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When Bureaucracy Is the Goal

·4 mins

I had the recent pleasure of speaking with someone from a big tech company about their interview process. They wanted to put me through the funnel to run the gauntlet and see if I “had what it takes” to make it to the offer stage. I declined, but (against better judgement) I gave them 30 minutes to pitch their company to me anyway.

The conversation wasn’t particularly interesting or insightful, and I didn’t learn anything new. It did, however, inspire me to write a blog thingy.

I couldn’t help but be reminded of Albert Camus’s book The Stranger, an absurd tale of a man convicted of murder. I won’t try to summarize the book here, but I hope anyone reading along who’s also read this book would nod in agreement. Also if you haven’t read the book, please do for your own sake.

Anyway, I tried to explain to the recruiter how I felt interviewing at this company wasn’t worth my time for 2 reasons:

  1. I’m terrible at interviewing, and having run the gauntlet at every big techie several times, I can tell you I probably won’t pass because I’m no better at interviews today than I was in the 2000s.
  2. They wanted me to interview at a level that I would consider O.K. for me about 10 years ago, so even if I aced their leetcoding and managed to get an offer, I am pretty sure it would have been disappointing to me. This I didn’t mention to the recruiter because they weren’t in a position to do anything about it.

With a lot of these big tech companies, they treat humans like cattle (which is what we also do with computers). The goal is to maximize the number of subjects through the funnels, weed out the ones that aren’t good at interviews, and in the end you’re left with interview rockstars so you can pick from the 90th percentile or whatever.

The absurditity here, of course, is that this is a perfect example of stupid selection. The skills required for passing job interviews have nothing to do with outcomes for employees doing jobs. Regardless of what job you do, almost nobody is doing the job of passing job interviews all day. In the case of software engineering, you’re either building software or managing people building software, or perhaps you groom the kanban boards or whatever.

In any case, interviews aren’t about doing the things you do in jobs. Interviews are mostly about how you make the interviewer feel, whether or not you can solve the puzzles the way the interview likes them solved in the amount of time provided, and whether or not you are willing to endure whatever institutional bureaucracy this particular company has decided is necessary to “hire the best” or whatever.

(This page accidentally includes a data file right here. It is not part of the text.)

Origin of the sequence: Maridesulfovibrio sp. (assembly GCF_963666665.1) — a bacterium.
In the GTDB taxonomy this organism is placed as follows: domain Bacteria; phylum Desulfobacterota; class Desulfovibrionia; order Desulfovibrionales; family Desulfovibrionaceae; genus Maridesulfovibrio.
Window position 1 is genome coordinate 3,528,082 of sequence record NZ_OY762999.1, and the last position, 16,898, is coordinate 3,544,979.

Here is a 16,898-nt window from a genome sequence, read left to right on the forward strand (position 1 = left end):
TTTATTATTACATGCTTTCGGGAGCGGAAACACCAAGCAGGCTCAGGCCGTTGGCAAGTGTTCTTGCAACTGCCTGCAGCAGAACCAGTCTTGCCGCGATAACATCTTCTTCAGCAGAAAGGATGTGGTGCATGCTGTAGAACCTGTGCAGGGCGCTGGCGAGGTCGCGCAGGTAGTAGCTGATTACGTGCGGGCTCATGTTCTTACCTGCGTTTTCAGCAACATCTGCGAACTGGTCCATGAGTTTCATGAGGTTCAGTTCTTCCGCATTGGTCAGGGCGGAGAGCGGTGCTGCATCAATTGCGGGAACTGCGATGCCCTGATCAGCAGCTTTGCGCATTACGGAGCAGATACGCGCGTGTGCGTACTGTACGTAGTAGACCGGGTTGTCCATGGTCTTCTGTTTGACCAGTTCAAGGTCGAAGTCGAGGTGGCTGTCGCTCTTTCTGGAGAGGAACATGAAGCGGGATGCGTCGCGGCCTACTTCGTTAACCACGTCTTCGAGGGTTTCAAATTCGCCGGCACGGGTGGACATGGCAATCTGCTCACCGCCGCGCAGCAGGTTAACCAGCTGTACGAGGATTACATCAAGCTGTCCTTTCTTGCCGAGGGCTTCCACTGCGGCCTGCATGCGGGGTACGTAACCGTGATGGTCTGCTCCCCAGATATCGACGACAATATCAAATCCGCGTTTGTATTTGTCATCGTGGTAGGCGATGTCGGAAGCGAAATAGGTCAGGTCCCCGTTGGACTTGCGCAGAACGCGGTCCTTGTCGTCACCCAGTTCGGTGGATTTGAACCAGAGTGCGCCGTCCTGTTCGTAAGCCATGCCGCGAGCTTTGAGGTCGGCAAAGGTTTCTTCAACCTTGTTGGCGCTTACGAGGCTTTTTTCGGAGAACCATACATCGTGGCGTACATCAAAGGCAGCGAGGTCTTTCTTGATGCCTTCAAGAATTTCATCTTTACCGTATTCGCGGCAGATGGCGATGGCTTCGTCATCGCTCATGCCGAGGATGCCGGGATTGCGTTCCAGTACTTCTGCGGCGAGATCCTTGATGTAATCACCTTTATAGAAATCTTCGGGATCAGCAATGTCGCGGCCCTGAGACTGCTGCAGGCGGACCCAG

It’s a bit funny, and the worst part is that it seems to work for most of these companies. They probably miss out on the cream of the crop, but it doesn’t matter because they really only need to make sure that the bottom 60th percentile or so never makes it into the company, and they can stay on top. All the people who can’t pass a big tech interview can go work at a big bank instead.

Tech innovation
Tech innovation stock photography with watermarks

These companies do make exceptions to their “innovative” hire-by-blind-committee policies, but generally only in “exceptional” cases which just means for people with lots of internet followers. For people who are highly skilled but don’t care much about clout chasing, you are SOL unless you were Stanford roomies with the CEO.

These companies don’t want to hire very smart or talented people, either. Very smart and talented people have lower tolerance thresholds for dumb processes and arbitrary bureaucracy, so they don’t make good employees. The big companies want to hire highly institutionalized people who will follow the boss’s commands and make the widgets to specification. This is one reason why they love hiring young people from expensive schools: those people have already mastered the art of achieving high scores on pointless standardized tests and filling out paperwork according to the set of rules laid out by whoever is in charge.

I don’t think we’ve reached the peak of big tech yet, but I do think all of these companies will slowly become irrelevant and more consumer-hostile. Our best hope is that the EU enforces antitrust legislation against them, which spawns a set of new competitors. That won’t happen in the US, however, because the US government is corrupted by the lobbyists with the deepest pockets. A handful of companies control the main platforms of the internet, and none of them are going to let anyone else come in and take that away from them.